If you’ve been reading this blog for awhile now, you will know that I demonised social media at the beginning of last month. Everything reached saturation point and I decided that I didn’t want my life to be dictated by the life I was moulding online. I don’t regret it either.
By dramatically lowering my social media use, I have come to learn a lot.
In one way or another, I think we all seek a sense of validation from the online world, even if we do so subconsciously. We use ‘likes’ and ‘views’ to determine our own worth and we constantly pursue them until we feel satisfied. The truth is though, we never will be satisfied. Continue Reading
Jake Paul is a social media influencer who admirably so, has been able to gain over 5 million subscribers on YouTube in a remarkably short period of time. Intrigued by his rise to fame, I clicked on one of videos a few months ago, and since then, I have been known as a ‘Jake Pauler’.
Located in the depths of Los Angeles, him and his friends, otherwise known as ‘Team 10’, live together in a mansion. It is there that he has been able to create an empire.
His content involves prank wars, exploring mental hospitals, causing havoc on the set of a Disney show, putting celebrity houses up for sale and more. Ultimately, he uses social media to explore modern day youth culture, which can be both terrifying and captivating at the same time.
Usually he finds a balance between the two, but his recent music video has proved otherwise.
Titled ‘It’s Everyday Bro’, which is his catchphrase, the music video features the majority of Team 10. It presents itself as a rap song, but really amounts to nothing more than auto tuned pop trash. Here’s a mere sample of the first verse:
Man I’m poppin’ all these checks
Got a brand new Rolex
And I met a Lambo too
And I’m coming with the crew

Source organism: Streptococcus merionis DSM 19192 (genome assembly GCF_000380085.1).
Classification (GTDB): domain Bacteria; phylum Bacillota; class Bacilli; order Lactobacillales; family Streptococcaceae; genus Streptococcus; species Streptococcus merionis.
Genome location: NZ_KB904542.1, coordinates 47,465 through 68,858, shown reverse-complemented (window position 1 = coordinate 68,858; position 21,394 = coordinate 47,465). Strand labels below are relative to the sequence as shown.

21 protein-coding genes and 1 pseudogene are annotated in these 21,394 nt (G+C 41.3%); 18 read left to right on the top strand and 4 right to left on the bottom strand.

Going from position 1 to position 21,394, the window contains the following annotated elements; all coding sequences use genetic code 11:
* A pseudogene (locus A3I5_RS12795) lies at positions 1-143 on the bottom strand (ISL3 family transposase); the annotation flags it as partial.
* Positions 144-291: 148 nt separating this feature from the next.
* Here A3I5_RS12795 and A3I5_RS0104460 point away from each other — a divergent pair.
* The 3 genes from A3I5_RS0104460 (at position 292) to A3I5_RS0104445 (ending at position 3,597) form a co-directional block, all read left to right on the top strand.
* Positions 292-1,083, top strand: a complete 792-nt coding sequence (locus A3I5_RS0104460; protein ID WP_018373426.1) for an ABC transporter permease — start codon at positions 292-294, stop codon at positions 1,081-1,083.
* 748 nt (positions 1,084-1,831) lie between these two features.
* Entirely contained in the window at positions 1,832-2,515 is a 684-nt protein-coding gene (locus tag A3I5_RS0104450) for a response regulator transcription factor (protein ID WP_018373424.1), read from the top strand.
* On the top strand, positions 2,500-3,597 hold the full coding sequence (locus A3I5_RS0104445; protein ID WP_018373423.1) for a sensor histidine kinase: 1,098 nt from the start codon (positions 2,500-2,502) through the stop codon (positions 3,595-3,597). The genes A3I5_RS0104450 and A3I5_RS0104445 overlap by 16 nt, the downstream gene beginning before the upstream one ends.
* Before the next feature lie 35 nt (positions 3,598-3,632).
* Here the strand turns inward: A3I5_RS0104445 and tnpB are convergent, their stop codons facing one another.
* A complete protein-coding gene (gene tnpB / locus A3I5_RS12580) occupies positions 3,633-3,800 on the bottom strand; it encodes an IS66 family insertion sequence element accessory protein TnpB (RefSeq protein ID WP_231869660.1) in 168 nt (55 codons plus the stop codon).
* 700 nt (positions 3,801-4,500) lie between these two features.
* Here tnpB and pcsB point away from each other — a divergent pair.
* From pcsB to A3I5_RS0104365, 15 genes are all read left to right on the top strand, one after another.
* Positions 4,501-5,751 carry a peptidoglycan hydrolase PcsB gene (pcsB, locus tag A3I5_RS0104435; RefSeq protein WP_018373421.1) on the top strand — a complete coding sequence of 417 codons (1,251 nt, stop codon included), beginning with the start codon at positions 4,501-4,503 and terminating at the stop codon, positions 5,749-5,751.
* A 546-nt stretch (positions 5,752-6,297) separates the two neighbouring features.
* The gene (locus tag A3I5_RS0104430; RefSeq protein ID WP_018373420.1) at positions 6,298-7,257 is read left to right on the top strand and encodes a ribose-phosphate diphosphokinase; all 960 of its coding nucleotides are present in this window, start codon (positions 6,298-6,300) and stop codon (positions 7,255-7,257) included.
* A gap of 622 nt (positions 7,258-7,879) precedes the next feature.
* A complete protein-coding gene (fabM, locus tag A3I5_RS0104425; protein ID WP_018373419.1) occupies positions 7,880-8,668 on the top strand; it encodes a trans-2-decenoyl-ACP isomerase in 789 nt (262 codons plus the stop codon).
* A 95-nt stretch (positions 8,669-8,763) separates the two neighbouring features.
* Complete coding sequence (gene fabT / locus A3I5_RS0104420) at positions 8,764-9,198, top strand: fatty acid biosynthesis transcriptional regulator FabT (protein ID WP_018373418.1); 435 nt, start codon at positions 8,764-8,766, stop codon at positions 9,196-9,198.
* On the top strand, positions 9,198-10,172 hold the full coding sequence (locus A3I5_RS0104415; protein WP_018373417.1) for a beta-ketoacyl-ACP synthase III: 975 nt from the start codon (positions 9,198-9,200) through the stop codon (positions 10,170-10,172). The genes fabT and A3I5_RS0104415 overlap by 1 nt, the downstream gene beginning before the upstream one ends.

This is Team 10, bitch
Who the hell are flippin’ you?
What I thought would be an anthem of youth, is actually an excuse of a song that places importance on material wealth, while ostracising those that cannot meet their standards. Furthermore, Jake Paul uses the song as a platform to publicly attack a former Team 10 member.
And you know I kick them out
If they ain’t with the crew
Yeah, I’m talking about you
You beggin for attention
Talking shit on Twitter too
But you still hit my phone last night
It was 4:52 and I got the text to prove
And all the recordings too
Don’t make me tell them the truth
I understand that the person he is referring to may have hurt him but nevertheless, publicly shaming them and threatening to blackmail them is rather disgusting, and it also contradicts the peace he’s always advocating for.
If it wasn’t already obvious that the only thing of worth to these people is money, the Martinez twins confirm it with their Spanish verse, which I have gladly translated.
Yes, all I want is money
Working on YouTube all day long
Living in U.S.A
To fully understand the abomination that is ‘It’s Everyday Bro’, you’re going to have to listen to the song for yourself. However, if you wish to spare yourself the inhumane torture, I will sum it up for you; It’s shit.
A little under a week ago, I decided to cease the use of all social media for 30 days. I saw this detox as necessary because I realised that somehow, I had convinced myself that social media was necessary. This realisation along with knowing that life is awfully short, sent me into complete hysteria. I immediately deleted the apps from my phone and blocked the websites from my computer. Goodbye Facebook. Goodbye Instagram. Goodbye Snapchat. I was on a mission to prove to myself that I could exist in this world without social media and furthermore, that I would exist better without it.
Before I continue, you have to understand the irony of this situation. I am in my third year of university, studying a Bachelor of Arts, majoring in English & New Media Studies. Some of my assignments literally involve using social media and a lot of the theory I study, is about social media. However, I kind of think that this is what led me to my Britney Spears meltdown. Continue Reading